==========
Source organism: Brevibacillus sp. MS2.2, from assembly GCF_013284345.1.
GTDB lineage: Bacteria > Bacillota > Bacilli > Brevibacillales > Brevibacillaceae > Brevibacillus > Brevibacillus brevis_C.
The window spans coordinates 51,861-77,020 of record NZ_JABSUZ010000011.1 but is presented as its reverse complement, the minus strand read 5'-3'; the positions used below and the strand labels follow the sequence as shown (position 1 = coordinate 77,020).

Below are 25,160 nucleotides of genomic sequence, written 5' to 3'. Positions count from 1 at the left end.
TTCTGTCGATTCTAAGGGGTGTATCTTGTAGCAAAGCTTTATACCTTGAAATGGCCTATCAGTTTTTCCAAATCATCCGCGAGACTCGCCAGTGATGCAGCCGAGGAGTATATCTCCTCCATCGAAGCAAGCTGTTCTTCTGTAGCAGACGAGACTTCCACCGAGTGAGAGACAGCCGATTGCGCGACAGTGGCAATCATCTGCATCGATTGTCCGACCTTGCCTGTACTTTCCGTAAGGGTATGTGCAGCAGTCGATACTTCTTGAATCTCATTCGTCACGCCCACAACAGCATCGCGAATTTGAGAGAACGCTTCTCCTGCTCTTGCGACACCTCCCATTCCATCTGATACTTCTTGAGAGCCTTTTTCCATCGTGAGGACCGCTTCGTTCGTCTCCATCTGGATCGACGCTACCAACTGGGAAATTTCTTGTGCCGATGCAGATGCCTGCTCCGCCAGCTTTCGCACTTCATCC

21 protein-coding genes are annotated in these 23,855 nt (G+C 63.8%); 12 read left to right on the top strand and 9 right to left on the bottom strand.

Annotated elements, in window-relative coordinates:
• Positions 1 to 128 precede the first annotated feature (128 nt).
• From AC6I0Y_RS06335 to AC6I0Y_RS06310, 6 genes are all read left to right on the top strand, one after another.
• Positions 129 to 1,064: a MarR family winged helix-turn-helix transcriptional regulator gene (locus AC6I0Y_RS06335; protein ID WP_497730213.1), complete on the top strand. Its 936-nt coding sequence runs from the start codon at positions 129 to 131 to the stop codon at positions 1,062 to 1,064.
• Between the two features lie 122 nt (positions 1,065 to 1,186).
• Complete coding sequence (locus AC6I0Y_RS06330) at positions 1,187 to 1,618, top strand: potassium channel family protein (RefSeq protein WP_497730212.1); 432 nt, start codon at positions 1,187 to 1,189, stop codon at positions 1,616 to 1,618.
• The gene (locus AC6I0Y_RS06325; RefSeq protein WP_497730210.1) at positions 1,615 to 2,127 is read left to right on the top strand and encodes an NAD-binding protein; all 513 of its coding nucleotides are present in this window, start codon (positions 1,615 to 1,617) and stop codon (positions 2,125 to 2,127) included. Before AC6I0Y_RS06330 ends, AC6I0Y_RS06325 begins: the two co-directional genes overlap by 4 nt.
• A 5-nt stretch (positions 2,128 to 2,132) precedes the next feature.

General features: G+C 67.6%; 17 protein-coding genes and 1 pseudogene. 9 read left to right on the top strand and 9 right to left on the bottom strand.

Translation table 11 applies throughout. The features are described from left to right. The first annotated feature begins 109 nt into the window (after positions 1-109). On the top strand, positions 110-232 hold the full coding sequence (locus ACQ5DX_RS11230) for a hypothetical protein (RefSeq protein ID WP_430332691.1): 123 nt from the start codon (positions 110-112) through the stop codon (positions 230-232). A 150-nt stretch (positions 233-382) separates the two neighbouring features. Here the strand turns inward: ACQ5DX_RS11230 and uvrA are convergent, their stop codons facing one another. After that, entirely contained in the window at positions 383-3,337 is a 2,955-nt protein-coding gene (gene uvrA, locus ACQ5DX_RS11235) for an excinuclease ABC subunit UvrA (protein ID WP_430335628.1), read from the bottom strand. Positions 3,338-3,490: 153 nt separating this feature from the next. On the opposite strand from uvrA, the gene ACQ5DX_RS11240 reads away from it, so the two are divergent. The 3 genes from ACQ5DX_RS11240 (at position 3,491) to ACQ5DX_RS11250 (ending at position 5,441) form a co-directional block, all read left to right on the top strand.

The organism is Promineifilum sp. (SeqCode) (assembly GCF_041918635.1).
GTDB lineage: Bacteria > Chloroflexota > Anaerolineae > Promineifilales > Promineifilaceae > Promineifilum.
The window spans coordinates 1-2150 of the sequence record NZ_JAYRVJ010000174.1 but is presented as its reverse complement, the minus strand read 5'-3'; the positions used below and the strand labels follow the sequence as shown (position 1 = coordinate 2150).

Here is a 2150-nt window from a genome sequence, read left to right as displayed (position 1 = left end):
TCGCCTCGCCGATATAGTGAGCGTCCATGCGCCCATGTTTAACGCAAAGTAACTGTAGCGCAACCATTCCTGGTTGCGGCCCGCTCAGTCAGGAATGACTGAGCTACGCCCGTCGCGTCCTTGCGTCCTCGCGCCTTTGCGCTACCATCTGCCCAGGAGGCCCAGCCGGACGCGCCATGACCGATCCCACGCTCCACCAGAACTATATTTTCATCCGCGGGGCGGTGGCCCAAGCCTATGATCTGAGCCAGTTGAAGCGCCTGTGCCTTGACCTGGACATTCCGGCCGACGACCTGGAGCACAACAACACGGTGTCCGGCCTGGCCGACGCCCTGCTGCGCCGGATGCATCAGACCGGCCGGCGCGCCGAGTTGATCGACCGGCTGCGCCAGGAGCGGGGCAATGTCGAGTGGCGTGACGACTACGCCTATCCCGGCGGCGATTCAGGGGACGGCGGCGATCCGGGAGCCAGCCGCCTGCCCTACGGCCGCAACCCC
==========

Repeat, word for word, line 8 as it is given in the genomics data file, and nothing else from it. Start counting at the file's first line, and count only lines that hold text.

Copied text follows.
• Positions 1 to 128 precede the first annotated feature (128 nt).